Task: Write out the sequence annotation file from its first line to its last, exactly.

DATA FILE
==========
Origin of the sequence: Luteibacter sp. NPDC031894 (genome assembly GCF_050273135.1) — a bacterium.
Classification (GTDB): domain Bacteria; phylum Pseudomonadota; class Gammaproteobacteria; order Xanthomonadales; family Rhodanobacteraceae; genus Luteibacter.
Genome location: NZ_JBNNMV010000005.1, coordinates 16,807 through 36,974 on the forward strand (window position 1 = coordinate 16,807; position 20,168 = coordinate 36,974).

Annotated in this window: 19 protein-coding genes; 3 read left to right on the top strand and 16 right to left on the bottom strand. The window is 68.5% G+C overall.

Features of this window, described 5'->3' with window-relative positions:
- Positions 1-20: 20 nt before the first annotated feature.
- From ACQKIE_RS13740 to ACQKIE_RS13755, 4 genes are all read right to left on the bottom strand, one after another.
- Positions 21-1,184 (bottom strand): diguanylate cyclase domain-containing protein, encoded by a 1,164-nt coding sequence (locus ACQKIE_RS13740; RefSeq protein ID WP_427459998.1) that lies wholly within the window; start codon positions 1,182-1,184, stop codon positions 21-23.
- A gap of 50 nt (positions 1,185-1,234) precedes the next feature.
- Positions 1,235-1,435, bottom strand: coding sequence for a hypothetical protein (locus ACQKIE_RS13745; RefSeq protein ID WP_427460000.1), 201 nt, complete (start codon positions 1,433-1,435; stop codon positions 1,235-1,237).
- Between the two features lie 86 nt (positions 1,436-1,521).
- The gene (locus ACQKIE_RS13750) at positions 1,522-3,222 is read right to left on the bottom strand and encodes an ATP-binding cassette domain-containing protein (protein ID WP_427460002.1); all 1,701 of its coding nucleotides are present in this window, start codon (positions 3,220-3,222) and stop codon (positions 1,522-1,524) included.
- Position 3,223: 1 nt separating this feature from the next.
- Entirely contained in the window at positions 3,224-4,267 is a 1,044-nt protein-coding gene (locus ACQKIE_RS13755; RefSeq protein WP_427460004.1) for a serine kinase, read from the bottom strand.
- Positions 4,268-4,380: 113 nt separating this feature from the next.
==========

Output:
Origin of the sequence: Luteibacter sp. NPDC031894 (genome assembly GCF_050273135.1) — a bacterium.
Classification (GTDB): domain Bacteria; phylum Pseudomonadota; class Gammaproteobacteria; order Xanthomonadales; family Rhodanobacteraceae; genus Luteibacter.
Genome location: NZ_JBNNMV010000005.1, coordinates 16,807 through 36,974 on the forward strand (window position 1 = coordinate 16,807; position 20,168 = coordinate 36,974).

Annotated in this window: 19 protein-coding genes; 3 read left to right on the top strand and 16 right to left on the bottom strand. The window is 68.5% G+C overall.

Features of this window, described 5'->3' with window-relative positions:
- Positions 1-20: 20 nt before the first annotated feature.
- From ACQKIE_RS13740 to ACQKIE_RS13755, 4 genes are all read right to left on the bottom strand, one after another.
- Positions 21-1,184 (bottom strand): diguanylate cyclase domain-containing protein, encoded by a 1,164-nt coding sequence (locus ACQKIE_RS13740; RefSeq protein ID WP_427459998.1) that lies wholly within the window; start codon positions 1,182-1,184, stop codon positions 21-23.
- A gap of 50 nt (positions 1,185-1,234) precedes the next feature.
- Positions 1,235-1,435, bottom strand: coding sequence for a hypothetical protein (locus ACQKIE_RS13745; RefSeq protein ID WP_427460000.1), 201 nt, complete (start codon positions 1,433-1,435; stop codon positions 1,235-1,237).
- Between the two features lie 86 nt (positions 1,436-1,521).
- The gene (locus ACQKIE_RS13750) at positions 1,522-3,222 is read right to left on the bottom strand and encodes an ATP-binding cassette domain-containing protein (protein ID WP_427460002.1); all 1,701 of its coding nucleotides are present in this window, start codon (positions 3,220-3,222) and stop codon (positions 1,522-1,524) included.
- Position 3,223: 1 nt separating this feature from the next.
- Entirely contained in the window at positions 3,224-4,267 is a 1,044-nt protein-coding gene (locus ACQKIE_RS13755; RefSeq protein WP_427460004.1) for a serine kinase, read from the bottom strand.
- Positions 4,268-4,380: 113 nt separating this feature from the next.